The final installment of State Of Origin for 2021 is being played at Stadium Australia….Nope…Newcastle? Oh right, third times a charm….CBus Super Stadium on the Gold Coast.
With a severe covid outbreak rampant through Sydney and affecting New South Wales so much the entire NRL is moving to Queensland for the foreseeable future, it makes sense that this game heads north of the border too.
While it’s a tough pill to swallow for New South Wales and their fans who won’t get the opportunity to see the team hoist the shield aloft after winning the series, it’ll be a significant “up yours” to Queensland if they can complete a clean sweep with all three fixtures being played in their home state.
Back to the football side of things, the Maroons have named their best side of the series, saving the best for last in a glimmer of opportunity to avoid being swept for the first time since the year 2000.
Kalyn Ponga at the back will add some significant oomph if he’s firing. They’re yet to have a fullback perform well in the first two games of State Of Origin this year, and that might be a good chance for their ‘big three’ to connect and get on the board.
Averaging only three points a game this series, they have yet to fire a shot on attack and haven’t really looked like scoring either.
The debutante Hamiso Tabuai-Fidow has some raw pace which will help increase their chances if they can convert on some pressure in the red zone.
They need to outscore the Blues, there’s no doubt about it. What New South Wales can do is score points at will, and from anywhere on the field which makes it very difficult to defend.
No doubts that the Queensland team know that they’re staring down the barrel of history, in an unfamiliar position.
Daly Cherry-Evans and Cameron Munster have to sort out who is in charge. We’ve seen over the series that there seems to be too many cooks in the kitchen, and that’s causing issues on attack.
On their day, they’re more than capable of picking defences apart.
The lack of metres through the middle has also been a disappointing difference for the Cane Toads. They just haven’t been able to bend the Cockroaches line often, or at all. Welch, Papalii, Fotuaika and Fa’asuamaleaui have a big task for them to try and cut through and build a platform for attack.
I’d like to see Brimson come off the bench in a roaming, loose forward role. Just getting in and around the ruck and being an extra “attacker” on the field will help boost momentum for Queensland. His role as a rake in game one wasn’t effective at all, that’s not going to get the best out of him if it happens again in game three.
Queensland still have a talented side, and with a disappointing campaign in 2021, they will want to do their bit to finish on a high. They might not win, but at least being competitive would make a massive difference for them. A boost in ego.
New South Wales have done almost everything right as they secured the series after game two.
A stonewall defence has been an underrated and underappreciated aspect of their attributes that greatly contributed to their success.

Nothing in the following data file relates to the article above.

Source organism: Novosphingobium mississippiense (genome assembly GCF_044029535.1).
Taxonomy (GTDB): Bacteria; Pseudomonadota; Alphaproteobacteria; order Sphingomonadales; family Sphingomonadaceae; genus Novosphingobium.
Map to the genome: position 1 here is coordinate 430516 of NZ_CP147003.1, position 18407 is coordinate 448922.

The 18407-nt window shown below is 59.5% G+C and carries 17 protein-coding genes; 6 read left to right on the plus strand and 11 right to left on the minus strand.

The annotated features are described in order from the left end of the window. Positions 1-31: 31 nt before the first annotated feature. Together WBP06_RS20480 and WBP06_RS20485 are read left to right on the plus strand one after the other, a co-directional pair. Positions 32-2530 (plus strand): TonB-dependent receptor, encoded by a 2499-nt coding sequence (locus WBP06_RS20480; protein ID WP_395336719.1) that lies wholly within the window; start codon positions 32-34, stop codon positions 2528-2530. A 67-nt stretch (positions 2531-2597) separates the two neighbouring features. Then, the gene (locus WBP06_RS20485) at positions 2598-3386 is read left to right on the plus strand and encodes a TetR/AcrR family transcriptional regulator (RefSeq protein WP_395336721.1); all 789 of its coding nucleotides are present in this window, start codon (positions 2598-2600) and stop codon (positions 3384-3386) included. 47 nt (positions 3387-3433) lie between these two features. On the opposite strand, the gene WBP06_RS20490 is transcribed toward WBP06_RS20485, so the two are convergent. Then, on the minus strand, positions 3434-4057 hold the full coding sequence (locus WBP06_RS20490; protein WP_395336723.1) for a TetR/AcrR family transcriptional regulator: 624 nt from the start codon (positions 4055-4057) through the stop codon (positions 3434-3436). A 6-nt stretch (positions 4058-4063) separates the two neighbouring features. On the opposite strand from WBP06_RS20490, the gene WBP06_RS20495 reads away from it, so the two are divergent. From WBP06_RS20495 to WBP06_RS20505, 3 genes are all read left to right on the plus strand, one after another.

Stoic in what they’ve achieved defending their line, it’s the counter attack and easy metres on the edge that we’ve seen in transition which has made them look ominous.
Mitchell and Trbojevic have probably been the most dangerous centre pairing in Origin history this series, as they’ve actively gone looking for the ball and made their mark accordingly.
Two big blokes that are gifted in speed and ability, they are hard to defend at the best of times, and will want to continue that into this fixture.
With Cleary and Luai ruled out through injury, a brand new halves pairing of Jack Wighton and Mitchell Moses, who is on debut, shows that the Blues have an eye on the future too.
Wighton’s done well off the bench, but getting a chance to shine in the 6 jersey for his state may see him grow another arm and leg.
With plenty of opinions on the selection of Moses, the public should trust what Brad Fittler is doing and that he’s got the right person for the job.
Api Koroisau off the bench on debut for New South Wales is another exciting prospect for New South Wales to unearth. Sitting patiently at 18th man for games one and two, Koroisau will be ready to rip in and do what he does best.
His sniping runs and strong tackling will be a nice addition when he comes on against a tiring Queensland pack.
Dale Finucane also plays his first game for the series, and being named as vice captain shows just how much this player is respected amongst his peers.
He’s never taken a backwards step in his life, and will no doubt want to contribute in a positive way for his side as they look to win the third and final game of the series.
Queensland will be better, and will be more competitive, I feel like that’s a given. I can’t see them lying down and getting thrashed for a third consecutive game. That’s unheard of.
Their slow starts have hindered them, so they will want to get off to a nice early start. A strong kicking game and turning the Blues around will definitely help. They have the pace and the players to score points, but they just need to build some pressure first and allow themselves to be patient on attack.
New South Wales will want to finish what they started. Scoring 76 points across two games, they’ll be wanting early ball to the edges and let them do what they do well. Intimidate the defence, keep their opposition guessing, and create opportunities outside to score points.
A formidable forward pack, they’ve really got it all, the Blues.
I’m backing Tariq Sims as first try scorer, and New South Wales to win 34-16.
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